The Differences Between Windows 7 Home and Pro
Now that Windows 7 has been out for around a year, I have been getting a lot of questions about which version consumers should purchase. There's the Home Basic, the Home Premium, a Professional, and even an Ultimate. But almost all of the questions I have been answering are in regards to Windows 7 Home vs Windows 7 Professional. Many times these questions come from business professionals who are wondering if they really need the "pro" version, just because they are a business. Sometimes, normal "home" consumers are asking me if the pro version really offers the kinds of features they need. Because Microsoft doesn't do that good of a job explaining the differences, I'll make an attempt here.
Now Microsoft offers this nice little chart:
But this doesn't really tell you what you need to know. I will explain each of the items that the pro version has that home doesn't, and then tell you why you would need it as a basic home user or a business user.
Windows XP Mode
The first feature that is absent in the home version is called Windows XP mode. The chart would lead you to believe that without Windows XP mode, you can't run any of your old programs. However, that isn't the case. Windows XP mode is built for applications that physically cannot run on Windows 7. Almost all of the programs you have at home probably can. I even tried installing a copy of Word Perfect designed for Windows 95 on my Windows 7 Home computer, and it worked flawlessly. So, do you need it?
If you are a casual home user, chances are you don't need Windows XP mode. If you think you do, I urge you to find a friend with Windows 7 Home and check to see if it will install on his or her computer before you shell out the extra bucks for Pro. If you are in a business, and have multiple, extremely expensive programs that you know will only run on XP, then I would say to get the Pro version. However, if you only have Microsoft Office and a web browser running on your company machines, the Home version can work in a business setting and save the company money.
Unless you are really good with computers and have set up a DOMAIN network at home (9 times out of 10, the network you have at home is not a domain), then you will not need this feature. Even if you do have a domain, Windows 7 Home can connect to it. It just claims to be able to do it more securely if you buy pro.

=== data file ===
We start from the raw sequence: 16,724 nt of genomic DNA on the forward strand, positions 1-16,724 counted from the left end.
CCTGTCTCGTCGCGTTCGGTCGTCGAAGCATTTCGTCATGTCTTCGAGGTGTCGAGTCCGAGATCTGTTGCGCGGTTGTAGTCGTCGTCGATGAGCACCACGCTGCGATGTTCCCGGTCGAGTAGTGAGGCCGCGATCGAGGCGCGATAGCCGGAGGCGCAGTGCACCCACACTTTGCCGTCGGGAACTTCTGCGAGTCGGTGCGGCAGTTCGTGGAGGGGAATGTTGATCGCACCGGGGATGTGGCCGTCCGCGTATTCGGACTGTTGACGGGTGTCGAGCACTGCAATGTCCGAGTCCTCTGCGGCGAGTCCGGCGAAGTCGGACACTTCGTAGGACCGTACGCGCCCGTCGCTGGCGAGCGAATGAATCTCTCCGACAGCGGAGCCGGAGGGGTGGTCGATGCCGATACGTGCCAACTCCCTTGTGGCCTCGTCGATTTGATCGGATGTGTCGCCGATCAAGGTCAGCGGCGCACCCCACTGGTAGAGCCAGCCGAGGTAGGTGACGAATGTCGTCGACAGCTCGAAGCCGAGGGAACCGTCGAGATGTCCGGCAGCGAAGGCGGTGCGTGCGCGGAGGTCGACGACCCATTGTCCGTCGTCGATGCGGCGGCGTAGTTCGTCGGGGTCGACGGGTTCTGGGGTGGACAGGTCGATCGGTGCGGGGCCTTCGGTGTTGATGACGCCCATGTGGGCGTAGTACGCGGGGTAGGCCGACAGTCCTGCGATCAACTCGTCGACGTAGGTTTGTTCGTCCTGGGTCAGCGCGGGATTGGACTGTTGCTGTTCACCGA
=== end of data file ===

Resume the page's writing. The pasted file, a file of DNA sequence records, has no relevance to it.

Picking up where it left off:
Businesses will probably need this feature. Most businesses, save for the really small ones, have domains. This feature will help you connect quickly and securely.
Backing Up to a Network
This is the only feature I can think of that a home user may want to upgrade to pro for. In Windows 7 Home, you have to option of scheduling backups, however, they have to be to a local disk. That means you can't back up the bedroom computer to one in the kitchen. With the pro version, you can do this. HOWEVER, there are multiple free programs that CAN back up to a network drive, so I still wouldn't purchase the pro version for this feature alone.
Businesses would almost require this feature. Most companies require their computers to back up to a central location on the network. However, if your company is small, you can get by with using a free backup program to replace the missing Home feature.
Hopefully this helped explain who would use these features. Personally, I recommend the following types of users purchase the HOME edition:
- Average home users
- Small businesses
- Families with multiple computers to upgrade
- Casual users anywhere
I recommend PRO for the following users:
- Large businesses and corporations
- Home users who have a domain
- Home users with many computers or a server
- Power users (you may want to consider Ultimate though)
Tags: windows 7 home vs pro, windows 7 home vs windows 7 professional, windows home vs pro, windows 7 differences, differences between windows 7 versions, differences in home and pro, professional windows 7 compare windows home, compare windows 7 home and pro
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